TUESDAY’S OBJECTIVE: Guide to New Construction (part 2)
According to economic data from the U.S. Census Bureau, builders are now producing approximately 1.18 million homes per year nationally. Given the proliferation of new construction, new agents entering the business will be wise to quickly familiarize themselves with new homes
Selling new-construction is a different process, but it’s certainly nothing a new agent should be afraid to take-on.
In fact, most experienced agents consider selling new construction a less taxing process than selling a re-sale. This is true because there is often less negotiation over earnest money, possession dates, concessions, post-inspection repairs, and even price in some circumstances.
Post-inspection repair negotiations don’t exist, because new homes are fully covered by the builder’s warranty and a builder’s reputation depends on delivering homes that are free of problems. However, you should pay close attention to the verbiage in their contract that deals with defects that are discovered during the routine walk-throughs.
Most builders will not allow a buyer to terminate over these items, but rather insist that the buyer allow them to correct the issues before the home is delivered. Also make sure your client is aware that builders will not normally allow changes to materials, or structural features once construction has started. This is because the builders cannot deviate from the initial plans they submitted to the county to obtain the building permit.
Likewise, materials such as tile, wood flooring, countertops, appliances, cannot easily be changed midstream either. Builders place their material orders in bulk to receive wholesale pricing, therefore, it isn’t feasible for them to make changes after the materials order has been placed.
Completion timelines can also have variances and delays that push the closing back. Things like bad weather, materials shortages, labor strikes of unionized trades, delays with county permit issuance, project financing issues, etc., are all factors out of the builder’s control that can prolong the construction process. Make sure you are clear on the maximum time frame the contract provides a builder to complete a home. Most builders typically promise delivery somewhere between 6 and 13 months, but the contract may allow them to delay completion up to 24 months without penalty or legal recourse.
Builders will often insist that their prices are non-negotiable. This may or may not be true, depending on the market.
This varies from market to market, and sometimes even between neighborhoods and builders. If a particularly hot neighborhood is selling faster than a builder can release lots, then odds are they won’t deal on price. However, if the builder has several unsold “spec” homes in inventory, then it’s usually a good bet that they will negotiate. This is even more true at the end of the month, the end of the fiscal fourth quarter, or when the builder is down to the last few homes and they are trying to close out the development. In these instances, a smart agent will negotiate hard for their client!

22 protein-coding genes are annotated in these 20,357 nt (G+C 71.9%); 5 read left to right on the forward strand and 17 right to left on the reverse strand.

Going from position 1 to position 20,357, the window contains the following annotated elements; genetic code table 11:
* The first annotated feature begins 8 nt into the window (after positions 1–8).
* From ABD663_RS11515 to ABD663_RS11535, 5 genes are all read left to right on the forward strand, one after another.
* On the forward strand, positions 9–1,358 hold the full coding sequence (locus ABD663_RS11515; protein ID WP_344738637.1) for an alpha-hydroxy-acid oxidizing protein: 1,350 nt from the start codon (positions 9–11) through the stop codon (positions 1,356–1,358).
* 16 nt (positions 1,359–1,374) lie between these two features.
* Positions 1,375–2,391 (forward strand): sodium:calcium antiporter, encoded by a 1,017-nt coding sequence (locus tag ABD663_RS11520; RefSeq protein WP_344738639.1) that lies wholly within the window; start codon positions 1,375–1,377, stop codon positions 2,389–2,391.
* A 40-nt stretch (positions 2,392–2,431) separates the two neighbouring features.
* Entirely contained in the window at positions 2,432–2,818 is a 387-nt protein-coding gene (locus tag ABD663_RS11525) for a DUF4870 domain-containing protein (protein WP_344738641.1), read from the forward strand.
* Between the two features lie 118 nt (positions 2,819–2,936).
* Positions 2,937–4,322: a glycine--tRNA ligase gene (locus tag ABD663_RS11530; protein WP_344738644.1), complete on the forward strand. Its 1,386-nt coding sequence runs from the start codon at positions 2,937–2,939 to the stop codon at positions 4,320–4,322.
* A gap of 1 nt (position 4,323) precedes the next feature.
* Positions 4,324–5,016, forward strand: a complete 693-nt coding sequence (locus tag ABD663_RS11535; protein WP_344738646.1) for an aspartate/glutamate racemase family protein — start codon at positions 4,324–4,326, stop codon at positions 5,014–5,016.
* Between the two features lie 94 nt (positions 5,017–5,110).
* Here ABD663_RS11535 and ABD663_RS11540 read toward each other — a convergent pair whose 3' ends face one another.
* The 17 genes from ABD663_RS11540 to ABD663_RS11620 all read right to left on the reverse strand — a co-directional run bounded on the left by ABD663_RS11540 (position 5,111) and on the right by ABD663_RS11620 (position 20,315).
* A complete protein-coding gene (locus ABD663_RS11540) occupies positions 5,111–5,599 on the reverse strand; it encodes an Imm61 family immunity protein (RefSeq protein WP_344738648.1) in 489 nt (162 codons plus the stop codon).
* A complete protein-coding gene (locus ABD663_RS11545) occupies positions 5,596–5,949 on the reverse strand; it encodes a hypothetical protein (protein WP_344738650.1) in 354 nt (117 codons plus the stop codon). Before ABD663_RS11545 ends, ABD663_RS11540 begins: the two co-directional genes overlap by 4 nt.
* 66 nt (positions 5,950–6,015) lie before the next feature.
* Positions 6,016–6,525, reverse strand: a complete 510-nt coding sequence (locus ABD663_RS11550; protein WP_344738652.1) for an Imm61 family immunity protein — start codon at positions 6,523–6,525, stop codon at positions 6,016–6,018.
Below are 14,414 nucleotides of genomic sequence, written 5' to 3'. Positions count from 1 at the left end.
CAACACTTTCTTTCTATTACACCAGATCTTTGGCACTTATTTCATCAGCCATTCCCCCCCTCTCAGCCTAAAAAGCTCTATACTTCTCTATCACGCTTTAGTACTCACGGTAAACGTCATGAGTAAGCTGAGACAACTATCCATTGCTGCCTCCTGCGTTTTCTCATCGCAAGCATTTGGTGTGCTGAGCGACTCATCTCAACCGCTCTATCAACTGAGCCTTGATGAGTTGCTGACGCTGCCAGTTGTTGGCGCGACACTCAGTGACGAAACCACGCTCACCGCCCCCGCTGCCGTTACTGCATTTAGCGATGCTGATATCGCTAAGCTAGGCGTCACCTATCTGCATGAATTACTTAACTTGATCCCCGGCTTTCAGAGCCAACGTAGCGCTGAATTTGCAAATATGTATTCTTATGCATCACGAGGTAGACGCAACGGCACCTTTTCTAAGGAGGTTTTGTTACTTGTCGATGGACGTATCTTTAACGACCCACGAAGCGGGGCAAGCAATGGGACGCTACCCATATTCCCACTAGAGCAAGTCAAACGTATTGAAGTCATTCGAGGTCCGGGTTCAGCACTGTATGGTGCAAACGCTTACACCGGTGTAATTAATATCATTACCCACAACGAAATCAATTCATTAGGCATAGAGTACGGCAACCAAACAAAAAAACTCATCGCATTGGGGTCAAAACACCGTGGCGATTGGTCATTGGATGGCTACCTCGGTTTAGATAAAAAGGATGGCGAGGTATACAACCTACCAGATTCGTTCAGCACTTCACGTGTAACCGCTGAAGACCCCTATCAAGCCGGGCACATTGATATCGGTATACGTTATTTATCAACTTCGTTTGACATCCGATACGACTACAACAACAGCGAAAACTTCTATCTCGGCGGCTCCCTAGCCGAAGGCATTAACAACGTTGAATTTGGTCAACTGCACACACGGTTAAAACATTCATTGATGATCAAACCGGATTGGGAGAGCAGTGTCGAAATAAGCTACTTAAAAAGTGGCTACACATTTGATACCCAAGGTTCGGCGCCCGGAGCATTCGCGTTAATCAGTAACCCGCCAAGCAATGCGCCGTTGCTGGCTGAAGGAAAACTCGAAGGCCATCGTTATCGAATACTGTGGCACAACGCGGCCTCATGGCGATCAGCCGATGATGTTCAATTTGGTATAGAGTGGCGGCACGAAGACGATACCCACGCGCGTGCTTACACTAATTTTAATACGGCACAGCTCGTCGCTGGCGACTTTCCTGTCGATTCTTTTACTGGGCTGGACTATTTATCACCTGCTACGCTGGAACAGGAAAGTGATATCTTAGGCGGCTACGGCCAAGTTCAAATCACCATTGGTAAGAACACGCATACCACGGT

New homes are typically offered on a first-come, first-served basis, which means that the first qualified buyer to place a deposit on a newly released lot, gets it.
Therefore, creatively structuring offers to be more competitive against competing offers often isn’t necessary. Researching comps is rarely a factor either, since the builder prices are carefully set at levels that the builder can justify based on the value of the land and construction costs.
Unless a buyer goes overboard with design center options, new construction homes rarely fail to appraise. However, it’s worth noting that many builder contracts state that the buyer is still required to close on the home, even if the appraisal does somehow come in low. Therefore, agents need to advise their buyer’s not to over-improve the home (in the design center) too far above the norm for the neighborhood.
The burden of managing deadlines is greatly reduced as well, because most builder contracts make a buyer’s earnest money hard within 2-3 days after the contract is executed. Aside from the buyer’s loan getting declined (assuming it was no fault of the buyer) or the builder failing to compete the home in time, builder contracts generally have no other provisions in place for a buyer to terminate without forfeiting their deposit. Therefore, there are far fewer crucial deadlines to manage on a new-construction transaction.
- Learn where the new construction is happening. A great resource is www.buildidaho.com learn about current and proposed developments. Their blog section is particularly useful.